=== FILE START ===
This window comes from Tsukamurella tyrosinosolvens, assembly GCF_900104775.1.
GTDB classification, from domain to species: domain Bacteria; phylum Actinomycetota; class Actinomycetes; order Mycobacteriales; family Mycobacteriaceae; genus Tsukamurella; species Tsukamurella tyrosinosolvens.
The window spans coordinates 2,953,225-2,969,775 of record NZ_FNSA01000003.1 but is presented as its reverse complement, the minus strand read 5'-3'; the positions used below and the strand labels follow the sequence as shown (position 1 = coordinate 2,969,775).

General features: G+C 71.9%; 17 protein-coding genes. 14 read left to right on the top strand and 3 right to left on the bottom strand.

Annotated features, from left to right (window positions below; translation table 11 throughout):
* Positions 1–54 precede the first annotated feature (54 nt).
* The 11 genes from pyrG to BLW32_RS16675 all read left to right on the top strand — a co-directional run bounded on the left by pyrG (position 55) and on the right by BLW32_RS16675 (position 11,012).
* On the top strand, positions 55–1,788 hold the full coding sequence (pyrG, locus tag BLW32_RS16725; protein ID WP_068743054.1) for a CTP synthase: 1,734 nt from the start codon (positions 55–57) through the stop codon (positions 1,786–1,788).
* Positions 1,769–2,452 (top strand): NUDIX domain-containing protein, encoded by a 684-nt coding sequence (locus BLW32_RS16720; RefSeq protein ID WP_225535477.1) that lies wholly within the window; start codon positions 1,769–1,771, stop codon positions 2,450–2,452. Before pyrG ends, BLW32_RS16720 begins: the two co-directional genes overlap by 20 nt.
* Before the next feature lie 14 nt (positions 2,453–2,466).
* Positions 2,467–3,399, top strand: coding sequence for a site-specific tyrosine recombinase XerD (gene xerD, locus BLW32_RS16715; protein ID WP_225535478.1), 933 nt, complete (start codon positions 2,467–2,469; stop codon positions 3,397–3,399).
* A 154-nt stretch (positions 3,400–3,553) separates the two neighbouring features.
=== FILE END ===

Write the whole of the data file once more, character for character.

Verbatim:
This window comes from Tsukamurella tyrosinosolvens, assembly GCF_900104775.1.
GTDB classification, from domain to species: domain Bacteria; phylum Actinomycetota; class Actinomycetes; order Mycobacteriales; family Mycobacteriaceae; genus Tsukamurella; species Tsukamurella tyrosinosolvens.
The window spans coordinates 2,953,225-2,969,775 of record NZ_FNSA01000003.1 but is presented as its reverse complement, the minus strand read 5'-3'; the positions used below and the strand labels follow the sequence as shown (position 1 = coordinate 2,969,775).

General features: G+C 71.9%; 17 protein-coding genes. 14 read left to right on the top strand and 3 right to left on the bottom strand.

Annotated features, from left to right (window positions below; translation table 11 throughout):
* Positions 1–54 precede the first annotated feature (54 nt).
* The 11 genes from pyrG to BLW32_RS16675 all read left to right on the top strand — a co-directional run bounded on the left by pyrG (position 55) and on the right by BLW32_RS16675 (position 11,012).
* On the top strand, positions 55–1,788 hold the full coding sequence (pyrG, locus tag BLW32_RS16725; protein ID WP_068743054.1) for a CTP synthase: 1,734 nt from the start codon (positions 55–57) through the stop codon (positions 1,786–1,788).
* Positions 1,769–2,452 (top strand): NUDIX domain-containing protein, encoded by a 684-nt coding sequence (locus BLW32_RS16720; RefSeq protein ID WP_225535477.1) that lies wholly within the window; start codon positions 1,769–1,771, stop codon positions 2,450–2,452. Before pyrG ends, BLW32_RS16720 begins: the two co-directional genes overlap by 20 nt.
* Before the next feature lie 14 nt (positions 2,453–2,466).
* Positions 2,467–3,399, top strand: coding sequence for a site-specific tyrosine recombinase XerD (gene xerD, locus BLW32_RS16715; protein ID WP_225535478.1), 933 nt, complete (start codon positions 2,467–2,469; stop codon positions 3,397–3,399).
* A 154-nt stretch (positions 3,400–3,553) separates the two neighbouring features.